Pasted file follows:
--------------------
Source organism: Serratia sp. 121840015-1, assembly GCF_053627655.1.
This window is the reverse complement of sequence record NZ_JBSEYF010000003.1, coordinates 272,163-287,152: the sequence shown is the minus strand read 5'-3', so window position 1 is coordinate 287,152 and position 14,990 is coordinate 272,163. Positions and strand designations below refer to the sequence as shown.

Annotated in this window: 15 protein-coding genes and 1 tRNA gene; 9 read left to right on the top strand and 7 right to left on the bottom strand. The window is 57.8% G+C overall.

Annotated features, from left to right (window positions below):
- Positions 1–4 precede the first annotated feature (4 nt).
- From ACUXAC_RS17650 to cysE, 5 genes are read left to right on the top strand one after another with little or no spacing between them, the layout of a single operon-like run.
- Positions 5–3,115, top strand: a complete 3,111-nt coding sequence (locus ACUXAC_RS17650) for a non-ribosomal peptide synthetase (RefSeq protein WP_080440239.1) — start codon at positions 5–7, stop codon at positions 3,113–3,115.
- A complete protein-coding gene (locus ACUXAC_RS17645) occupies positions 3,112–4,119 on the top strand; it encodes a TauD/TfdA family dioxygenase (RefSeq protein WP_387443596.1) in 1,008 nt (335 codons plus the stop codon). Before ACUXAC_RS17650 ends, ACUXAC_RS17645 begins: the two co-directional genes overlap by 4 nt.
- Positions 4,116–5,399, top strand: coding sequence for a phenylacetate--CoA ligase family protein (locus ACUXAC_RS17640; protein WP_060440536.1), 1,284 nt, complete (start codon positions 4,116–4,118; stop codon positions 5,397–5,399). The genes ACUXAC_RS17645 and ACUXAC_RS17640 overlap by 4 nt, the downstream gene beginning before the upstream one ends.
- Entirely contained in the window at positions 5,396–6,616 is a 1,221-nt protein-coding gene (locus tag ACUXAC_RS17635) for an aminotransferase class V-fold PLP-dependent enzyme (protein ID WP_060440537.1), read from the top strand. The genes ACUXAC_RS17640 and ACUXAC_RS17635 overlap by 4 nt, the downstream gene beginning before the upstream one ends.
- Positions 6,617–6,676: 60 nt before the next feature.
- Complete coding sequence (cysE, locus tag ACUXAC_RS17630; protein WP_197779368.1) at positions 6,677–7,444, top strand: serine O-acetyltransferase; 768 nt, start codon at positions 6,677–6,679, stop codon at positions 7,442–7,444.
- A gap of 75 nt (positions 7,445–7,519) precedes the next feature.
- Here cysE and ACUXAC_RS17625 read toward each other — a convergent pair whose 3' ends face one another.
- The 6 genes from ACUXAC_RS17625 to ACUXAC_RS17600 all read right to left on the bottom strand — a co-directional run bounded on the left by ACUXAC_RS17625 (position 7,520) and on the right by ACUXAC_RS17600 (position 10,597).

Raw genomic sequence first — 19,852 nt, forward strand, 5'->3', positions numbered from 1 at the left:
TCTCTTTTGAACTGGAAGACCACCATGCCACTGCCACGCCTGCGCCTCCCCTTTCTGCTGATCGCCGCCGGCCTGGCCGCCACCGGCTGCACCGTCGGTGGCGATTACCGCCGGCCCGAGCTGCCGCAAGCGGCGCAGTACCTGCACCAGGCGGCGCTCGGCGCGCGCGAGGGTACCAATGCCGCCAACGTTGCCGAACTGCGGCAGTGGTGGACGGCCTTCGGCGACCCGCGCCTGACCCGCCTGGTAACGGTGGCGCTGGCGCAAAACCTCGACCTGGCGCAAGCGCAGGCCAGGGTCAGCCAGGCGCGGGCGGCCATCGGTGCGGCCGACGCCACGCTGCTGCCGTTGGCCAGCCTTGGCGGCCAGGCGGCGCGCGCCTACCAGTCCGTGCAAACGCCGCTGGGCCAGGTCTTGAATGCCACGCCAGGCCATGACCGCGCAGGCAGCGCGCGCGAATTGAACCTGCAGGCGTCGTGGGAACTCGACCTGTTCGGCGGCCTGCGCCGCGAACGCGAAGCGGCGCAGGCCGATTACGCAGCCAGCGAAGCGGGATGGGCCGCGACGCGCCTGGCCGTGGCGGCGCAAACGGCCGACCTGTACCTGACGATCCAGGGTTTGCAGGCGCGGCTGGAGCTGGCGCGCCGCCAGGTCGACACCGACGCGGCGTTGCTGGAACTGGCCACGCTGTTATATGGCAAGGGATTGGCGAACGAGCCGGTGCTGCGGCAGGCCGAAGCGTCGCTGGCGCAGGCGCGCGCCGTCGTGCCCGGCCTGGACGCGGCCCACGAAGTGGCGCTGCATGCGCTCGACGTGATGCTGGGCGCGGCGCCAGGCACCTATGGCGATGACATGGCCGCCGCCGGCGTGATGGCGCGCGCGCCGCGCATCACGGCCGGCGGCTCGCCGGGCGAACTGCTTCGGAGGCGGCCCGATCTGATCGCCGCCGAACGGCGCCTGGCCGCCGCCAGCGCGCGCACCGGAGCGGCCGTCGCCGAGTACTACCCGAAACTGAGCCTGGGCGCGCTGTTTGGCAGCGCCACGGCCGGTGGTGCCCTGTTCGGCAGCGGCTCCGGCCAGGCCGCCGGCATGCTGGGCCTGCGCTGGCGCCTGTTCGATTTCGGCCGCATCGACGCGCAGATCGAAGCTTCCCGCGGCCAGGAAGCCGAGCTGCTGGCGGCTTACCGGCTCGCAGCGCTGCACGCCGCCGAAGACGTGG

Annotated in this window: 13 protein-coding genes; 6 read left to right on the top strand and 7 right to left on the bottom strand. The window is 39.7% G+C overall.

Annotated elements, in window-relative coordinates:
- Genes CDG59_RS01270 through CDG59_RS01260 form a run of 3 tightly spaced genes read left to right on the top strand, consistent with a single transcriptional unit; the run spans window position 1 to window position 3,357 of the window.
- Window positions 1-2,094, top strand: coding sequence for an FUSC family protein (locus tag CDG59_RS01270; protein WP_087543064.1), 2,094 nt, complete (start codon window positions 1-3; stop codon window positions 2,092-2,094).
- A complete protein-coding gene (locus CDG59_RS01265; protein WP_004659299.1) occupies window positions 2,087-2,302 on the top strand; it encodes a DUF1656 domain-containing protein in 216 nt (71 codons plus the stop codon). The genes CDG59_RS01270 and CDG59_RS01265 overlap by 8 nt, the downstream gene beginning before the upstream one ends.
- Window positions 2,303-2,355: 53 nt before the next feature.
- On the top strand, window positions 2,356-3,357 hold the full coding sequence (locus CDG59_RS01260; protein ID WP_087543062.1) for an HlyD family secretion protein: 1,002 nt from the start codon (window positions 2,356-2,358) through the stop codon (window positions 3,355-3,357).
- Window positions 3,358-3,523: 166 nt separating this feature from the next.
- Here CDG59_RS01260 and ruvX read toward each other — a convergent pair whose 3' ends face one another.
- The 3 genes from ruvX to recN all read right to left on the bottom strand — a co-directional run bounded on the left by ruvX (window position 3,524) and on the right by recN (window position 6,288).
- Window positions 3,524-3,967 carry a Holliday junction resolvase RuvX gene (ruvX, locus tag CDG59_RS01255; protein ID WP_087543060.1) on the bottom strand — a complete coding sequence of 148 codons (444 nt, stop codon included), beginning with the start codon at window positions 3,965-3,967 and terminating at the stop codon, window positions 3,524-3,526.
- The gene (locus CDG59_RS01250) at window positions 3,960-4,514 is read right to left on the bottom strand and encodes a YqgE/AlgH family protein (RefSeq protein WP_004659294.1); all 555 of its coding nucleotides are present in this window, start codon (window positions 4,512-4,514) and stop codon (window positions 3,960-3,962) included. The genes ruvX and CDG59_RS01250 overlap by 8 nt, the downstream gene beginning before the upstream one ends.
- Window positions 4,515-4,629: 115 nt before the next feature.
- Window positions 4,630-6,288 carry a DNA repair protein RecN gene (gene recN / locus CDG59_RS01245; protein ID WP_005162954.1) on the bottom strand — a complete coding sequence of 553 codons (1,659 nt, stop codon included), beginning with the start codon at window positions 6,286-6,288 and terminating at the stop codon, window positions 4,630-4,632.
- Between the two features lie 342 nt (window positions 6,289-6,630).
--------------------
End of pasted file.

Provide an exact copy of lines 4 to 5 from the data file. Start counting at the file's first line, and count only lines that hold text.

Annotated features, from left to right (window positions below):
- Positions 1–4 precede the first annotated feature (4 nt).